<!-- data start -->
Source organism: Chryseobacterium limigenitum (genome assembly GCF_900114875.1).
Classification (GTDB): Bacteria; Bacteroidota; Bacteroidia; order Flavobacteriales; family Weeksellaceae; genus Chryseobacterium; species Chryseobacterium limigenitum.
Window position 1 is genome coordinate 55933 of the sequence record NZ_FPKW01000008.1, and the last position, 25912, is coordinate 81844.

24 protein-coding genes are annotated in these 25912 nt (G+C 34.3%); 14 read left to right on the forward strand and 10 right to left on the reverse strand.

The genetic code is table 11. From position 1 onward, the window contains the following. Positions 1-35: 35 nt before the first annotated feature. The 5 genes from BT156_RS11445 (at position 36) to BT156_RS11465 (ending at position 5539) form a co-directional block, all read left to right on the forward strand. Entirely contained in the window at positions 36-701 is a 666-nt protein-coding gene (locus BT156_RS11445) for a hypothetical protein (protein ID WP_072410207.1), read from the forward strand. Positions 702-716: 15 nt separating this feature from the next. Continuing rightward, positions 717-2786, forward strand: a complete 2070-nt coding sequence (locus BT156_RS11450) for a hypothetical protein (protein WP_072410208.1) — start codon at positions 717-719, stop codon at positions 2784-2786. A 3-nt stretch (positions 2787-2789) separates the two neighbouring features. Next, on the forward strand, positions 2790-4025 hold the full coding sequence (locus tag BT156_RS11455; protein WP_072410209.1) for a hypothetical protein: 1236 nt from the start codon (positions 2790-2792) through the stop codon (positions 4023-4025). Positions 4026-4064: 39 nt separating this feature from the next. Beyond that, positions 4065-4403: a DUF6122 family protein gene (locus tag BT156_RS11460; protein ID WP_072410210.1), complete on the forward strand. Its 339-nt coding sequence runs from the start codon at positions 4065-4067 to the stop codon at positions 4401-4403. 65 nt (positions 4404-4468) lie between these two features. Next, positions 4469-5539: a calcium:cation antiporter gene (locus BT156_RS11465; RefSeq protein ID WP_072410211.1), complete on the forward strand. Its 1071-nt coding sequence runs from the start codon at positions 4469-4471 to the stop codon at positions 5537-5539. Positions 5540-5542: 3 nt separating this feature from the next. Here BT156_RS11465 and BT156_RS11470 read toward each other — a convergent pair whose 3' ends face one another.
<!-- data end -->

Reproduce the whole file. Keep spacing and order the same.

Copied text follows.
Source organism: Chryseobacterium limigenitum (genome assembly GCF_900114875.1).
Classification (GTDB): Bacteria; Bacteroidota; Bacteroidia; order Flavobacteriales; family Weeksellaceae; genus Chryseobacterium; species Chryseobacterium limigenitum.
Window position 1 is genome coordinate 55933 of the sequence record NZ_FPKW01000008.1, and the last position, 25912, is coordinate 81844.

24 protein-coding genes are annotated in these 25912 nt (G+C 34.3%); 14 read left to right on the forward strand and 10 right to left on the reverse strand.

The genetic code is table 11. From position 1 onward, the window contains the following. Positions 1-35: 35 nt before the first annotated feature. The 5 genes from BT156_RS11445 (at position 36) to BT156_RS11465 (ending at position 5539) form a co-directional block, all read left to right on the forward strand. Entirely contained in the window at positions 36-701 is a 666-nt protein-coding gene (locus BT156_RS11445) for a hypothetical protein (protein ID WP_072410207.1), read from the forward strand. Positions 702-716: 15 nt separating this feature from the next. Continuing rightward, positions 717-2786, forward strand: a complete 2070-nt coding sequence (locus BT156_RS11450) for a hypothetical protein (protein WP_072410208.1) — start codon at positions 717-719, stop codon at positions 2784-2786. A 3-nt stretch (positions 2787-2789) separates the two neighbouring features. Next, on the forward strand, positions 2790-4025 hold the full coding sequence (locus tag BT156_RS11455; protein WP_072410209.1) for a hypothetical protein: 1236 nt from the start codon (positions 2790-2792) through the stop codon (positions 4023-4025). Positions 4026-4064: 39 nt separating this feature from the next. Beyond that, positions 4065-4403: a DUF6122 family protein gene (locus tag BT156_RS11460; protein ID WP_072410210.1), complete on the forward strand. Its 339-nt coding sequence runs from the start codon at positions 4065-4067 to the stop codon at positions 4401-4403. 65 nt (positions 4404-4468) lie between these two features. Next, positions 4469-5539: a calcium:cation antiporter gene (locus BT156_RS11465; RefSeq protein ID WP_072410211.1), complete on the forward strand. Its 1071-nt coding sequence runs from the start codon at positions 4469-4471 to the stop codon at positions 5537-5539. Positions 5540-5542: 3 nt separating this feature from the next. Here BT156_RS11465 and BT156_RS11470 read toward each other — a convergent pair whose 3' ends face one another.